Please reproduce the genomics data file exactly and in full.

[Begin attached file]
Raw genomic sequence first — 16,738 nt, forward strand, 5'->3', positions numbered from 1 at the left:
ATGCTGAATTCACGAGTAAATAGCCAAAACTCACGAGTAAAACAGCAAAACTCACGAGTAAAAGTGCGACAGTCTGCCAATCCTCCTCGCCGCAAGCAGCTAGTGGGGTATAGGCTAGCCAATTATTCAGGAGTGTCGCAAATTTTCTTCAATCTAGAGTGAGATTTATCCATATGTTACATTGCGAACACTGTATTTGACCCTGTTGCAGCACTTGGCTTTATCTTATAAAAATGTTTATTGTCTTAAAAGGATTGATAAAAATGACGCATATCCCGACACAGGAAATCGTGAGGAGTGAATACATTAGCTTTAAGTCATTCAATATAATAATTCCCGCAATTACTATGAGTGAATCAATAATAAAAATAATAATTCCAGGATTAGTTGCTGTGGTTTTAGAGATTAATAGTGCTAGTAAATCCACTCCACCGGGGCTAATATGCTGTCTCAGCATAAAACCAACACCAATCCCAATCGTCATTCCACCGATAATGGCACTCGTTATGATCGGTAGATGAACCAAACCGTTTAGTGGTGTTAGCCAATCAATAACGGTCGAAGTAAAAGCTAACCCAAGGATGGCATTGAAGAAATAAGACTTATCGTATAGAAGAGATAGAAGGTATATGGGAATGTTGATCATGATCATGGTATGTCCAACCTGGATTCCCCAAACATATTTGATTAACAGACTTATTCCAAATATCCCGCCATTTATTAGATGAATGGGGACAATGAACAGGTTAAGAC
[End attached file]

Raw genomic sequence first — 16,738 nt, forward strand, 5'->3', positions numbered from 1 at the left:
ATGCTGAATTCACGAGTAAATAGCCAAAACTCACGAGTAAAACAGCAAAACTCACGAGTAAAAGTGCGACAGTCTGCCAATCCTCCTCGCCGCAAGCAGCTAGTGGGGTATAGGCTAGCCAATTATTCAGGAGTGTCGCAAATTTTCTTCAATCTAGAGTGAGATTTATCCATATGTTACATTGCGAACACTGTATTTGACCCTGTTGCAGCACTTGGCTTTATCTTATAAAAATGTTTATTGTCTTAAAAGGATTGATAAAAATGACGCATATCCCGACACAGGAAATCGTGAGGAGTGAATACATTAGCTTTAAGTCATTCAATATAATAATTCCCGCAATTACTATGAGTGAATCAATAATAAAAATAATAATTCCAGGATTAGTTGCTGTGGTTTTAGAGATTAATAGTGCTAGTAAATCCACTCCACCGGGGCTAATATGCTGTCTCAGCATAAAACCAACACCAATCCCAATCGTCATTCCACCGATAATGGCACTCGTTATGATCGGTAGATGAACCAAACCGTTTAGTGGTGTTAGCCAATCAATAACGGTCGAAGTAAAAGCTAACCCAAGGATGGCATTGAAGAAATAAGACTTATCGTATAGAAGAGATAGAAGGTATATGGGAATGTTGATCATGATCATGGTATGTCCAACCTGGATTCCCCAAACATATTTGATTAACAGACTTATTCCAAATATCCCGCCATTTATTAGATGAATGGGGACAATGAACAGGTTAAGAC